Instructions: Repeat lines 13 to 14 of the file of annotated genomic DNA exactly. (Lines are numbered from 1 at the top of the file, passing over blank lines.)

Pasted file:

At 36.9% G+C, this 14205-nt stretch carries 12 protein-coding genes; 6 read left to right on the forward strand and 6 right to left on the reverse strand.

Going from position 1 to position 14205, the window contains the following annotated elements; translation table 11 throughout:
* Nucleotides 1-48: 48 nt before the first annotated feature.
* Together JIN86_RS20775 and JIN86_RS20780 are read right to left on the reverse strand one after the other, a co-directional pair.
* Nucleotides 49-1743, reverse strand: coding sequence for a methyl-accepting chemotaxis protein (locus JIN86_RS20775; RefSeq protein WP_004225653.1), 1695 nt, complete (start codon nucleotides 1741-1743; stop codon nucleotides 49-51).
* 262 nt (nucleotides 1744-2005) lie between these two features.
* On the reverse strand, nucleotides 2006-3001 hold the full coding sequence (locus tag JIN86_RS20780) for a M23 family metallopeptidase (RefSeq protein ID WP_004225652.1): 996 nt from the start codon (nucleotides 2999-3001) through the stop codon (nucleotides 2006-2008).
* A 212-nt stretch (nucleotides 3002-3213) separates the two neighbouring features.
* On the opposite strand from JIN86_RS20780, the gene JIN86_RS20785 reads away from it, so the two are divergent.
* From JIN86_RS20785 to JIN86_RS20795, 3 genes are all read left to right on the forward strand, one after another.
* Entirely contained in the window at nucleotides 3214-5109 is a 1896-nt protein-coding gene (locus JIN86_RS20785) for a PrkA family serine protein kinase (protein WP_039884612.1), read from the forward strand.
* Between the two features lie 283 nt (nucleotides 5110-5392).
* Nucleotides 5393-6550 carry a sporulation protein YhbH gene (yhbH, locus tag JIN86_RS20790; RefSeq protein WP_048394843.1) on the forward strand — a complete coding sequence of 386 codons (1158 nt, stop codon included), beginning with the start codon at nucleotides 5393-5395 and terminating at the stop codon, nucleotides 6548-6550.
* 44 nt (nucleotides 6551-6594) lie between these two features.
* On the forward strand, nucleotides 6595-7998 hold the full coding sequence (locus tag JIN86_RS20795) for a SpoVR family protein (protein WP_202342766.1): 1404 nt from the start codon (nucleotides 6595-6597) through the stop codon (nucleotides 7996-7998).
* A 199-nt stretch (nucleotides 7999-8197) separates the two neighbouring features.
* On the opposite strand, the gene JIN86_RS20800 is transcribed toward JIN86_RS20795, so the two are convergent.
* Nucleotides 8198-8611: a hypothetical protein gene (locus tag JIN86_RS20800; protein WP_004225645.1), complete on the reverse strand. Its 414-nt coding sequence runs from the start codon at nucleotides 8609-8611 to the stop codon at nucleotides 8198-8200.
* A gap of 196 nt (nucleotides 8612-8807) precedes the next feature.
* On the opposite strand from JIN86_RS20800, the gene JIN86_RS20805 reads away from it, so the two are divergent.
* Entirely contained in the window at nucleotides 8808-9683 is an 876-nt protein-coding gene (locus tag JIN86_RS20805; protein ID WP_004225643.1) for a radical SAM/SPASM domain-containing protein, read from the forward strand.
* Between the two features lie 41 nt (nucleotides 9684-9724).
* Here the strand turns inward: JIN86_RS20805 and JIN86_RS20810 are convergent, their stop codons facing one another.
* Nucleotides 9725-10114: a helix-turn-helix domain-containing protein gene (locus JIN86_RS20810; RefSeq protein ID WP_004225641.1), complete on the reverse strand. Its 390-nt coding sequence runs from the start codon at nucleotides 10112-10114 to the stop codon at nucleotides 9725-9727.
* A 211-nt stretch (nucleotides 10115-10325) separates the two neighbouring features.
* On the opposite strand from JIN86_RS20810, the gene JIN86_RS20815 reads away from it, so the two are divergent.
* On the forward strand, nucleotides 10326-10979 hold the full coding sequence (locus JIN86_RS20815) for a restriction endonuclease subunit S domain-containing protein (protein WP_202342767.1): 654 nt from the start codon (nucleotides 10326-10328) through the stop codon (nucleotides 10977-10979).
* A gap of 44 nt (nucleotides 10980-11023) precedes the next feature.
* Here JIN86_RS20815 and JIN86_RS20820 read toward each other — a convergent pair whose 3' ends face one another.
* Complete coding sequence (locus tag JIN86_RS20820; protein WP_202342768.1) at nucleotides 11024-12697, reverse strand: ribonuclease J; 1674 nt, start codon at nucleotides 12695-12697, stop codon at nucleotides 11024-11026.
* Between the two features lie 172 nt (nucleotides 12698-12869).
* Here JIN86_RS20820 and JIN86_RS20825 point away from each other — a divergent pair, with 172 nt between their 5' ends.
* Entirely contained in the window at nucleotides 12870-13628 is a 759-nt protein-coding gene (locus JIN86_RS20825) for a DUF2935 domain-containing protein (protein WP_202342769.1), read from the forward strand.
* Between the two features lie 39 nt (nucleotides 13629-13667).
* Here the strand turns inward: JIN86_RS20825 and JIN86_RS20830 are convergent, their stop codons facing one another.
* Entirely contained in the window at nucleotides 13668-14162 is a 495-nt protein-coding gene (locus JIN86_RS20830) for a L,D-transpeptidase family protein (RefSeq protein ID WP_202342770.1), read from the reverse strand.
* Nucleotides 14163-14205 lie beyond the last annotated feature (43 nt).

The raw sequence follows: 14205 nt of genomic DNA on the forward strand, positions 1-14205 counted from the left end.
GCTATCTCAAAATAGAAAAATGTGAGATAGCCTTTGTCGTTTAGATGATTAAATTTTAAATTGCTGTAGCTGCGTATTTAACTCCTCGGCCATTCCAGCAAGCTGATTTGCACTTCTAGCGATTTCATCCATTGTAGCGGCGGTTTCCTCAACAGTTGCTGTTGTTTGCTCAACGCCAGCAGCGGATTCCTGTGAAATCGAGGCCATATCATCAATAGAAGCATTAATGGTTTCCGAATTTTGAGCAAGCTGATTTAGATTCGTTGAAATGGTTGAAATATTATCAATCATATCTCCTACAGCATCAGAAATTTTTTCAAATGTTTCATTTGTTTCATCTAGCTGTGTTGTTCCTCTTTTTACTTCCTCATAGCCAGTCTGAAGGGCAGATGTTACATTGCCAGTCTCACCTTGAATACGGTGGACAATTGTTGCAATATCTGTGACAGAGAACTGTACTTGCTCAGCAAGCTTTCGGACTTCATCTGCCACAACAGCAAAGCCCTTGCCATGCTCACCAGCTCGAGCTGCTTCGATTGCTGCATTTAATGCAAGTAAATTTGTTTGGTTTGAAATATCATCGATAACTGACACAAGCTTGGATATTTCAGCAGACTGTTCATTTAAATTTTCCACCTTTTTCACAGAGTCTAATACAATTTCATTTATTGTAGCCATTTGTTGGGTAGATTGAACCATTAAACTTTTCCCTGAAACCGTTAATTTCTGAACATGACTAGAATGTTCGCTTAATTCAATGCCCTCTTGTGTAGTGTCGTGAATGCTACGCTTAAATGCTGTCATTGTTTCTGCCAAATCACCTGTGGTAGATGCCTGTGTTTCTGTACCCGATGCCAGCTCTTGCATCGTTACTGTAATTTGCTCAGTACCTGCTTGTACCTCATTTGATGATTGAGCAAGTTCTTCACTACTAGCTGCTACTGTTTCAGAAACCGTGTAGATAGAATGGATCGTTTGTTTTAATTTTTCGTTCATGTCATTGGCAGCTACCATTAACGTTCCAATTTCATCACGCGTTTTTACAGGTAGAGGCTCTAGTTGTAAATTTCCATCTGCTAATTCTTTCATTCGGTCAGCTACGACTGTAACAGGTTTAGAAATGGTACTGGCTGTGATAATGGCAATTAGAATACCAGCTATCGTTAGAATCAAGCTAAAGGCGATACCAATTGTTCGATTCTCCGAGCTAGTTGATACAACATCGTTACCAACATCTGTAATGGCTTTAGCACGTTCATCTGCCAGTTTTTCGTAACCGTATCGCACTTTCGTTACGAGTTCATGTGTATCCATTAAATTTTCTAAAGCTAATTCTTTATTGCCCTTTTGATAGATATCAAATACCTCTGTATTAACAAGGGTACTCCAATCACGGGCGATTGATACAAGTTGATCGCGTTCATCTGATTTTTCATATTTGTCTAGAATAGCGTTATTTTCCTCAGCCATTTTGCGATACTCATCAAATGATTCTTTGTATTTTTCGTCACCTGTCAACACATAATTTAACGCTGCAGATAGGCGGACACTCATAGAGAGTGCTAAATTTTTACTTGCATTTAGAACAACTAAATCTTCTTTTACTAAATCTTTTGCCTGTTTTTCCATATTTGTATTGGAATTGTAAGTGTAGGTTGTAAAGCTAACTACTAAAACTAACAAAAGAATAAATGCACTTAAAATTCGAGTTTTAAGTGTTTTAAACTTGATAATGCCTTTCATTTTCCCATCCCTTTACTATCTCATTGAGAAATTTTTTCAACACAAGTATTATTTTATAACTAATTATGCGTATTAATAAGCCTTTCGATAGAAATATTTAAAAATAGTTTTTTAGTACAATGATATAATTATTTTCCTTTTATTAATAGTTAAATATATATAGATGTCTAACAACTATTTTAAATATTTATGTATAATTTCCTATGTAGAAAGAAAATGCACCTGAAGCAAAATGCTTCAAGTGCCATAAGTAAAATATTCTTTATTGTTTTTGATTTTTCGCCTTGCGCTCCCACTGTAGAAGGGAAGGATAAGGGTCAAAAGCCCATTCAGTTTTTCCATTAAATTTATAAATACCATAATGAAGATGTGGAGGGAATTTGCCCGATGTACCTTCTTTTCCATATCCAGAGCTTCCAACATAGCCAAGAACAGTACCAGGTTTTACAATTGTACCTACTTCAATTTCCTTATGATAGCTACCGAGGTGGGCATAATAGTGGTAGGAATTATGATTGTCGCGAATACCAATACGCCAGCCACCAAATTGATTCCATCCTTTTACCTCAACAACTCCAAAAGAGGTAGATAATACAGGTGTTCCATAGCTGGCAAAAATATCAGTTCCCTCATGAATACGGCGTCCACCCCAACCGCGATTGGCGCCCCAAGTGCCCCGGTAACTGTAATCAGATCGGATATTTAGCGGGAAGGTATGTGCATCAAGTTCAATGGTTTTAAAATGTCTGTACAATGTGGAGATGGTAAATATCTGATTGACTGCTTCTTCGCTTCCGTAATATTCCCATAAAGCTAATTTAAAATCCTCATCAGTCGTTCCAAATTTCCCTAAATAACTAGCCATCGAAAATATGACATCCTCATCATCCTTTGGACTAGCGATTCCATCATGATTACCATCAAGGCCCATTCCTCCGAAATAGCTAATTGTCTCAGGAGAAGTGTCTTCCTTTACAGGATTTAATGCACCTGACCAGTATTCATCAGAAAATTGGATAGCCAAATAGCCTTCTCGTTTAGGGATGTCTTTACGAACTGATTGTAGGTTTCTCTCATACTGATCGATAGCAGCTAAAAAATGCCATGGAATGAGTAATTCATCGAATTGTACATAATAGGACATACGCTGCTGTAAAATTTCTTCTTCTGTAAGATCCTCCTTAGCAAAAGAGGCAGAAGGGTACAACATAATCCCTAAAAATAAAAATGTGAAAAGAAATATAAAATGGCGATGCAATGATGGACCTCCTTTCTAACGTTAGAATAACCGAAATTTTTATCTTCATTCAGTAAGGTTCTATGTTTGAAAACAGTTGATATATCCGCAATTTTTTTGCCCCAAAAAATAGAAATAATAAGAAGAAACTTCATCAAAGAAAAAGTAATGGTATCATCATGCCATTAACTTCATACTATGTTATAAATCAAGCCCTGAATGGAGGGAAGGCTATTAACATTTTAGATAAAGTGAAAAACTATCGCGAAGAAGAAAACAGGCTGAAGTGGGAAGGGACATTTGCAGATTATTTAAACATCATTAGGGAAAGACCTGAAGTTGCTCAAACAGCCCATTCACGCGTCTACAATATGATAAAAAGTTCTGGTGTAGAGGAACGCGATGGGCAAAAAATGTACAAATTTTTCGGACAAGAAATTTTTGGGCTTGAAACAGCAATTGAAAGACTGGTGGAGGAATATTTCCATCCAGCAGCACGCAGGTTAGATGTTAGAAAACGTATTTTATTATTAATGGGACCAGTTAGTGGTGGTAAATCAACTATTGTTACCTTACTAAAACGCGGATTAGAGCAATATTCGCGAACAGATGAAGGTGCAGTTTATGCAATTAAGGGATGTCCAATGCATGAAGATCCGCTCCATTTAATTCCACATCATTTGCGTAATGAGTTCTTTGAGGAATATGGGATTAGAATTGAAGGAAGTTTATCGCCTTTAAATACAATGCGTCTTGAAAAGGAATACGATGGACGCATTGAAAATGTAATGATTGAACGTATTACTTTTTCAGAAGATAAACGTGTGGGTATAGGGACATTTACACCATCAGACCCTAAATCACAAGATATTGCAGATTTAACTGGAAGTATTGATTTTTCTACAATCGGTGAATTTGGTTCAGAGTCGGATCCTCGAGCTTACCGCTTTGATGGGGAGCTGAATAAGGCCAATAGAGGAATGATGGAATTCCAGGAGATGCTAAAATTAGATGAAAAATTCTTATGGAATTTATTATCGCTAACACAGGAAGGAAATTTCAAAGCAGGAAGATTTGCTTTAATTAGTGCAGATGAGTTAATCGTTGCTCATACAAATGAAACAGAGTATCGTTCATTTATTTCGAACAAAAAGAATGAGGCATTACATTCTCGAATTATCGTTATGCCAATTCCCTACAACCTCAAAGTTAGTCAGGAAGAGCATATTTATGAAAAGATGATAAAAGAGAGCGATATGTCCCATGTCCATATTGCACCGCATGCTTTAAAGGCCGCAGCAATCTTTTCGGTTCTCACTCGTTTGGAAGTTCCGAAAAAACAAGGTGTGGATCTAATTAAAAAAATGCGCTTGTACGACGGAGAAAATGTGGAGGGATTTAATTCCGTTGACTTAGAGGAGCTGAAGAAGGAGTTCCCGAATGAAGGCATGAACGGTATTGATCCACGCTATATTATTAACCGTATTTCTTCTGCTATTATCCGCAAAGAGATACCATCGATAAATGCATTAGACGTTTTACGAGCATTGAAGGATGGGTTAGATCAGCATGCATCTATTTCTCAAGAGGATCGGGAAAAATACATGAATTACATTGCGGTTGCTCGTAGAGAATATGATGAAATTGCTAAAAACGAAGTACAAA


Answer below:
* Nucleotides 5393-6550 carry a sporulation protein YhbH gene (yhbH, locus tag JIN86_RS20790; RefSeq protein WP_048394843.1) on the forward strand — a complete coding sequence of 386 codons (1158 nt, stop codon included), beginning with the start codon at nucleotides 5393-5395 and terminating at the stop codon, nucleotides 6548-6550.
* 44 nt (nucleotides 6551-6594) lie between these two features.